Overall Order

$aR \to bP, Rate = -\frac{1}{a} \frac{d[R]}{dt} = \frac{1}{b}\frac{d[P]}{dt}$

FrancoNancy_Sec1L
Posts: 26
Joined: Fri Sep 20, 2013 3:00 am

Overall Order

Hi,
I am not sure how to find the overall order. When do we consider the coefficient of other reactants? For example, on page 569 the redox reaction S2O8^2- (aq)+3I-(aq)---> 2SO42- (aq)+I3-(aq)

The rate of conception of S2O8^2-=k[S2O8^2-][I-] and the overall order of the reaction is 2. However, the coefficient of I- is 3 and it is not included, when trying to find the rate.
Help. Thanks

Neil DSilva 1L
Posts: 70
Joined: Fri Sep 26, 2014 2:02 pm

Re: Overall Order

The overall order of a reaction is determined by adding the powers in a rate law expression.

The coefficients are not used in determining rate laws such as those on page 569 ("The rate law for a reaction is experimentally determined and cannot in general be inferred from the chemical equation for the reaction"). We only use the coefficients when dealing with average rates / unique average rates / instantaneous rates as described in the first two sections. The rate law is different from those rates.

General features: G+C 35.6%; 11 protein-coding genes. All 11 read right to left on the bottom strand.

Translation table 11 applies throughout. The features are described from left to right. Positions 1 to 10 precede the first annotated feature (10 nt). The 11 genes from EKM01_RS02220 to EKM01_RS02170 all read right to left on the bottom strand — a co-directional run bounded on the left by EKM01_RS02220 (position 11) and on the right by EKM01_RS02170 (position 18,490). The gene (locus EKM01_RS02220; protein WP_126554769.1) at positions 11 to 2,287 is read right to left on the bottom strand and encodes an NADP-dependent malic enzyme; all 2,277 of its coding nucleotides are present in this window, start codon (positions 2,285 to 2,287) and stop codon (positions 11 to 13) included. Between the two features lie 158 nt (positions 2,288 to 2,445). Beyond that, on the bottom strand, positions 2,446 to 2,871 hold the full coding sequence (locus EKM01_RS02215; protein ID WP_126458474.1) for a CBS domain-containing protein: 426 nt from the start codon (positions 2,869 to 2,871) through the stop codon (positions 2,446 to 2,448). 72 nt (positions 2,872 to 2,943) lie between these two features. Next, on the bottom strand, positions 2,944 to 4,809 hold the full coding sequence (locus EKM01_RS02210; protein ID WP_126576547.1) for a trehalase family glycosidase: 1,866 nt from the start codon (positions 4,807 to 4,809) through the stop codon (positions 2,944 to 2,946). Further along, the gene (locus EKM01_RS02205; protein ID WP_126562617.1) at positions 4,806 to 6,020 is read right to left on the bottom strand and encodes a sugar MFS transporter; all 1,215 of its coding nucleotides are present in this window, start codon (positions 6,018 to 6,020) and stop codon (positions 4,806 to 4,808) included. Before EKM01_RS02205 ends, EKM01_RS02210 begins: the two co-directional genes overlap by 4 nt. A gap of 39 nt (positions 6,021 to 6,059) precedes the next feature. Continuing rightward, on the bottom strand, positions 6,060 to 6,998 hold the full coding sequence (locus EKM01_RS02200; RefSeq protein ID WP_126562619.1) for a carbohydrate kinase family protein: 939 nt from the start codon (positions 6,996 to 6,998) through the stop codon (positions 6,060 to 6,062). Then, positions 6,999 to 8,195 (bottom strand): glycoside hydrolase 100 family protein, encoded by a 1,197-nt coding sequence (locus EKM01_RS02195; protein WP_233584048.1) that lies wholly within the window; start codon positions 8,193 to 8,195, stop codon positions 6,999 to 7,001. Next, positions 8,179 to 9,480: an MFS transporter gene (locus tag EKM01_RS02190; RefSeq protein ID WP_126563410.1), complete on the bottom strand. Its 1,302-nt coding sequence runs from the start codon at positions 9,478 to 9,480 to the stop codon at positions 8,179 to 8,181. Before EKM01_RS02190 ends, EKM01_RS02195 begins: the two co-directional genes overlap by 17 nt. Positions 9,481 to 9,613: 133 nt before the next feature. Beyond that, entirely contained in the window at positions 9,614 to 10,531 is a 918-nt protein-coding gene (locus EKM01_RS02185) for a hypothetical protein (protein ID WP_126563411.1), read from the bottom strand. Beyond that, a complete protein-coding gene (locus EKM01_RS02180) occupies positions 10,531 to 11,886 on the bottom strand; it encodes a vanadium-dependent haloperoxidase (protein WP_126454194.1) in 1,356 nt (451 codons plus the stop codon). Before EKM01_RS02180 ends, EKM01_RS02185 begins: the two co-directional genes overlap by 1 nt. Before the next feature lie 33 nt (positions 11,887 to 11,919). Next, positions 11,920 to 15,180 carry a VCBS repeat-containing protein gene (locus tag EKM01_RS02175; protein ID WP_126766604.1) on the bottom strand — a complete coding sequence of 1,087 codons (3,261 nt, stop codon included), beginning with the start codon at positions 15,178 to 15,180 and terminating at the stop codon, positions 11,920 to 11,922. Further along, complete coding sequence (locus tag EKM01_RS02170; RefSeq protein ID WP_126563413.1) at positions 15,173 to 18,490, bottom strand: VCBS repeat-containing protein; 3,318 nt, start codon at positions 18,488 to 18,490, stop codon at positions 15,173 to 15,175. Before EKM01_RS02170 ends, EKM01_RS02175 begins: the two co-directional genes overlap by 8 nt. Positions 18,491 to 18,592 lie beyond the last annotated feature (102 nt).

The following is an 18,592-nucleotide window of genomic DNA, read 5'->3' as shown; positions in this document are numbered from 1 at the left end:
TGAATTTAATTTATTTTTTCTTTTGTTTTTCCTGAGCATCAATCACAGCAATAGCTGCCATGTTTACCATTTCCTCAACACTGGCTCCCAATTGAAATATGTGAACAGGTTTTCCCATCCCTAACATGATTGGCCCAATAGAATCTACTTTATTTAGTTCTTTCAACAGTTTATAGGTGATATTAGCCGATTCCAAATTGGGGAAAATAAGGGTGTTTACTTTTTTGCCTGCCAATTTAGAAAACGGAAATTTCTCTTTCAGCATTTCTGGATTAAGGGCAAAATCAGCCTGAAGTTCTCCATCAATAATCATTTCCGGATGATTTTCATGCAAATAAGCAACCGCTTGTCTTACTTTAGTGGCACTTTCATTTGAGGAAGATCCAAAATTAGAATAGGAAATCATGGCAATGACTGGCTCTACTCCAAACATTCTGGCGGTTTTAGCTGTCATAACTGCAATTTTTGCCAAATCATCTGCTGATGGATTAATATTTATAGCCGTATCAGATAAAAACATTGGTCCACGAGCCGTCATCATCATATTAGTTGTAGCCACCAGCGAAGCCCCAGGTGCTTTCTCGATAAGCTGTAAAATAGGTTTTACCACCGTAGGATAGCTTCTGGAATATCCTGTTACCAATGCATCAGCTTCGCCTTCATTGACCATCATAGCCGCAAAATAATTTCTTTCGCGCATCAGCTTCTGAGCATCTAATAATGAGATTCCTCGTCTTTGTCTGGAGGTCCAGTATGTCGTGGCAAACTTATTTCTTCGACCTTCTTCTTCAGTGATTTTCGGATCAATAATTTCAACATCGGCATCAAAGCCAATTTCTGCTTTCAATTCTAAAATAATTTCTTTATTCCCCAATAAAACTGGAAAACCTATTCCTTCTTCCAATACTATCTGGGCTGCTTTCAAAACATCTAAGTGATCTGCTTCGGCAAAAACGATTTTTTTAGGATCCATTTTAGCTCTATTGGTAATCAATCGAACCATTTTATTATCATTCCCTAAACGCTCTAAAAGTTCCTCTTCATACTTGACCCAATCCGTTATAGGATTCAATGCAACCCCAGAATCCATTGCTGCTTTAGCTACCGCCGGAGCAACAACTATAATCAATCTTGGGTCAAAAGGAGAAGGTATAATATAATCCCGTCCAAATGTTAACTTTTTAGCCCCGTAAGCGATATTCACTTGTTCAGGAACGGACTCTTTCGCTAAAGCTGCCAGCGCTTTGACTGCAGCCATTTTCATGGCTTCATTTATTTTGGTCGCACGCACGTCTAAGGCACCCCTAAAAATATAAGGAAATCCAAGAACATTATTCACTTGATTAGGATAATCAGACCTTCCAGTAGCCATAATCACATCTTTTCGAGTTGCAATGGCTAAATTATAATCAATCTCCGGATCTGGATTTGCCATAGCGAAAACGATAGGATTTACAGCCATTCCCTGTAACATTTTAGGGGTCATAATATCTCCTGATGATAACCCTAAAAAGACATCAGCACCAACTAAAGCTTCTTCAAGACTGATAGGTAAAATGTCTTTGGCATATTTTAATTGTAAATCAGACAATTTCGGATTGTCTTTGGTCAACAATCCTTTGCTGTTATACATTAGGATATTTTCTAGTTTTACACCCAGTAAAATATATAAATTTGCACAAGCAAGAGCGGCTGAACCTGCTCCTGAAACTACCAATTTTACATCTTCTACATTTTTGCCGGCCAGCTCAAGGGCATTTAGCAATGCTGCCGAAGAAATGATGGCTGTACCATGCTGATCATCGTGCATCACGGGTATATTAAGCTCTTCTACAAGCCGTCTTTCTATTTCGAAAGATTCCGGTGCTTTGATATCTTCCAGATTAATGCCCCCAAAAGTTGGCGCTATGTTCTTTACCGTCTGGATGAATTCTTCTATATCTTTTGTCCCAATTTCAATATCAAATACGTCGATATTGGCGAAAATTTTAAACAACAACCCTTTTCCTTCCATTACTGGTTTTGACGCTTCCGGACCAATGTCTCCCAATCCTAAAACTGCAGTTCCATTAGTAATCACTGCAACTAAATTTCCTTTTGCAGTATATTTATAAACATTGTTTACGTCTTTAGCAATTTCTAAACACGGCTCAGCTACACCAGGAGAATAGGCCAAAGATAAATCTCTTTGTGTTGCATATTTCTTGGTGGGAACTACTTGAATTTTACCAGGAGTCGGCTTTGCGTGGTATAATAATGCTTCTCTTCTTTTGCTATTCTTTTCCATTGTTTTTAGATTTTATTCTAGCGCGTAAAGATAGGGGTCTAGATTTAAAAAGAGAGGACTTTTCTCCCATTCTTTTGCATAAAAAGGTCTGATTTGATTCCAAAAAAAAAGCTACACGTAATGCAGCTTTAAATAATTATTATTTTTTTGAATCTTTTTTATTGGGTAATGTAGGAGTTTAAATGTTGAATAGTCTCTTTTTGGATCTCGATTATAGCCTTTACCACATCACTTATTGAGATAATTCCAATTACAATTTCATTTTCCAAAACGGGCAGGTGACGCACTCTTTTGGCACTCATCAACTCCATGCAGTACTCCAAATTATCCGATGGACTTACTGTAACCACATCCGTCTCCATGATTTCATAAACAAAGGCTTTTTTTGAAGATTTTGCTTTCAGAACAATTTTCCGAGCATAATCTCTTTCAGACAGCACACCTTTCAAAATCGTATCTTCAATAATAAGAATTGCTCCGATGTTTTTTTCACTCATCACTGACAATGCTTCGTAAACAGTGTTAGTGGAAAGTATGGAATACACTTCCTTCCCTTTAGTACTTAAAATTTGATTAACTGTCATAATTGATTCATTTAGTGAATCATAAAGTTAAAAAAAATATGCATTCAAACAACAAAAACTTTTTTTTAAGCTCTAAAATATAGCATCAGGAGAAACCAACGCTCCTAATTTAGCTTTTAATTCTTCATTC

Neil DSilva 1L
Posts: 70
Joined: Fri Sep 26, 2014 2:02 pm

Re: Overall Order

Another instance where we would use the coefficients to come up with a rate law is if we're given the elementary steps of the reaction mechanism and we're told what the slow step is. But since that's not the case with the example given, again, we don't deal with coefficients.

Justin Le 2I
Posts: 142
Joined: Fri Sep 26, 2014 2:02 pm

Re: Overall Order

Adding on to what Neil said, don't confuse kinetics constants with equilibrium constants. When we did equilibrium in 14A, we used stoichiometric coefficients for the exponents.

It makes sense to use coefficients when working with elementary steps because the order depends on the molecularity of the elementary reaction (i.e. unimolecular or bimolecular).